A solution of 1-(but-3'-enyl)cyclooctanol (35) (16 g) and oxalic acid dihydrate (16 g) in dimethyl sulphoxide (30 ml) and water (2.3 ml) was heated under nitrogen at 110" for 24 h. The mixture was cooled, diluted with water (50 ml) and extracted with low-boiling light petroleum. After the organic extract had been washed successively with aqueous sodium bicarbonate solution and water, it was dried and concentrated to give a residue which was distilled to give 4-(cyclooct-1'-eny1)but-1-ene (13.2 g, 91 %), b.p. 98-99"/10mm (Found: C, 88.1; H, 12.1. CIZHz0requires C, 87.7; H, 12.3%). Analysis by g.1.c. (column A, 100") revealed the presence of an impurity (15%), 3070w, 1635m, probably 4-cyclooctylidenebut-1-ene (37). The spectral properties were: v,, 905s cm-'; n.m.r.: 6 6.0-4.7 (4H, includes an ABC pattern for 3H), 2.65 (small broad signal presumably from the two bis-allylic hydrogens in the impurity-integration is consistent with 15 % of the impurity), 2.02 (8H, multiplet), 1.40 (8H, singlet); mass spectrum: mle 164 (673, 81 (100).

To d i ~ i a m y l b o r a n e[prepared from 2-methylbut-2-ene (12.6 g, 0.18 mol) and sodium boro~~ hydride (2.66 g, 0.07 mol) in diglyme (50ml) and boron trifluoride etherate (12.8 g, 0.09 rnol)] at O" in an atmosphere of nitrogen was added rapidly 4-(cyclooct-1'-eny1)but-1-ene (36) (10.0 g, 0.061 rnol). After the mixture had been stirred at room temperature for 16 h, water (10ml) followed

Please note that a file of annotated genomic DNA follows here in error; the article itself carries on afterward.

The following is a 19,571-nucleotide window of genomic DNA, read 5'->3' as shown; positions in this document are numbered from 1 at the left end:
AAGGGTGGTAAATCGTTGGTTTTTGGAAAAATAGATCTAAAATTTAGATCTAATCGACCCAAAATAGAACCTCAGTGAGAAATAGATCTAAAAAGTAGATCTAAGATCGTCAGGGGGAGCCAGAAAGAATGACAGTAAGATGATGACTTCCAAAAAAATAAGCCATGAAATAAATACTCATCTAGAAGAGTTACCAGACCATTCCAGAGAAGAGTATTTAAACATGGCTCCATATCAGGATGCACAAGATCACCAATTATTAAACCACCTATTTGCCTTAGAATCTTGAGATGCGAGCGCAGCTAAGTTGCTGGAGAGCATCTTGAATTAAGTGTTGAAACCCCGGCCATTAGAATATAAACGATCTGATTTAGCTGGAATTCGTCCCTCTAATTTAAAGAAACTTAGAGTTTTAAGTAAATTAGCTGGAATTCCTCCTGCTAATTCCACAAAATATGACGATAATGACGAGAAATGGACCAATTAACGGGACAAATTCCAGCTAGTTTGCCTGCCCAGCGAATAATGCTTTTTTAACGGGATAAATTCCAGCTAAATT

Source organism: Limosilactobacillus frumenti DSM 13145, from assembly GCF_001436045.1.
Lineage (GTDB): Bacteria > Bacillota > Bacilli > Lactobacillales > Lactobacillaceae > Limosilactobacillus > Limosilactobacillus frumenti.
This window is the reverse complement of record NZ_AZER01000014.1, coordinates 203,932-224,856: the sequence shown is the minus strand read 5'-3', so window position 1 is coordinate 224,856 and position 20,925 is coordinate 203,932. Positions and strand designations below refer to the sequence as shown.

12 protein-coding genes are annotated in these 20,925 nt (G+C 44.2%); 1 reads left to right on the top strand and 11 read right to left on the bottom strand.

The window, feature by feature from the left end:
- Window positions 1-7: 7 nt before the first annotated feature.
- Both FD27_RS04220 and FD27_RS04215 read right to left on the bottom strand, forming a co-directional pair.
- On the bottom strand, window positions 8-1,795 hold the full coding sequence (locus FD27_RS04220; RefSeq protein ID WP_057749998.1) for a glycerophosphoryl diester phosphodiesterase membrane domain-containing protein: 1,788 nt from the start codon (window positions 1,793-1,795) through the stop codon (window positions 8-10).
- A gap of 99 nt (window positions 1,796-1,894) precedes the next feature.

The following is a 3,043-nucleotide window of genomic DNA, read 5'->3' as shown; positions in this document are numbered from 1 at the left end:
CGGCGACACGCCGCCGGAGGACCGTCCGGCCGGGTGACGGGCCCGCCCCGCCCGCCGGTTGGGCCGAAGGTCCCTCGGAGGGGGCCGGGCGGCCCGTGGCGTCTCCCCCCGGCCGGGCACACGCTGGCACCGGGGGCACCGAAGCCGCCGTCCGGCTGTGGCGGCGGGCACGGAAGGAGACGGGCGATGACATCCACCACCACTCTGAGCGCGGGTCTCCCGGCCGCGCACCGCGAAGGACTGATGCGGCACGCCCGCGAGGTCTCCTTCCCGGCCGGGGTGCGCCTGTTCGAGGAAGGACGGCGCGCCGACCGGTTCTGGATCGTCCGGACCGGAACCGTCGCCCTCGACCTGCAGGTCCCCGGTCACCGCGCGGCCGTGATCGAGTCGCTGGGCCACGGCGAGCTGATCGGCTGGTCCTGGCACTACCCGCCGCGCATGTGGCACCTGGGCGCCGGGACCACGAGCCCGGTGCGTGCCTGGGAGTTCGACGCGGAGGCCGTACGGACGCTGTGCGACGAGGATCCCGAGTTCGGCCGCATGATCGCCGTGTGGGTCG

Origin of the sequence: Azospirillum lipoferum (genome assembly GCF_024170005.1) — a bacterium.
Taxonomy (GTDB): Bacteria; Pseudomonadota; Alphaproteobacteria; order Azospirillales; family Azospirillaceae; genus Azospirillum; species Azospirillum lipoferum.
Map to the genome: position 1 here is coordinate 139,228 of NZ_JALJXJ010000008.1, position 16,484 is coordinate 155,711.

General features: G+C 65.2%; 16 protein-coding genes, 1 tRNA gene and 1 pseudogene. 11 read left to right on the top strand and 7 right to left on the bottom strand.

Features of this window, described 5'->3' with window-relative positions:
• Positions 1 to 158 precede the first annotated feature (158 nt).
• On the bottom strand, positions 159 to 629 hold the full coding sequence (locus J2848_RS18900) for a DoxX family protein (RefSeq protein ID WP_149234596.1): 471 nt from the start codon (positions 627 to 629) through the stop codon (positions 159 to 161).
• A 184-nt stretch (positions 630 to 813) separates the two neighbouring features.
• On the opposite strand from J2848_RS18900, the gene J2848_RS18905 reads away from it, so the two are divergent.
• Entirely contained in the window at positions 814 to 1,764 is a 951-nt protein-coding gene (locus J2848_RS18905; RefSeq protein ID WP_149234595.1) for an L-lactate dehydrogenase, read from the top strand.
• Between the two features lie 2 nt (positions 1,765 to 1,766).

53

Brown, H. C., and Zweifel, G., J. Amer. Chem. Soc., 1961, 83, 1241.

by sodium hydroxide solution ( 3 ~ 50 ml) was slowly added to it. Hydrogen peroxide (30%, 50 ml) , was then added at such a rate as to keep the temperature below 50". The mixture was then stirred at 50" for 33 h and, after being cooled, it was extracted with ether. After the ethereal extract had been thoroughly washed with water and dried, the solvent was removed in vacuum to leave a residue which was distilled to give the required alcohol (7.2 g, 65 %), b.p. 91-94"/0.06 mm (Found: C, 79.2; H, 12.3. Cl2HZ20requires C, 79.1; H, 12.2%). Analysis by g.1.c. (column F, 190") showed the presence of an impurity (5 %), probably 4-cyclooctylidenebutan-1-01 (38). The spectral , 3350 br, 1660w, 1060m cm-I; n.m.r.: 6 5.32 (lH, triplet, J 8 Hz), 3.45 properties were: v (3H, 1H removed by D,O exchange to leave a triplet, J 7 Hz), 2.10 (6H, broad singlet), 1.50 (12H, broad); mass spectrum: mle 182 (12%), 67 (100).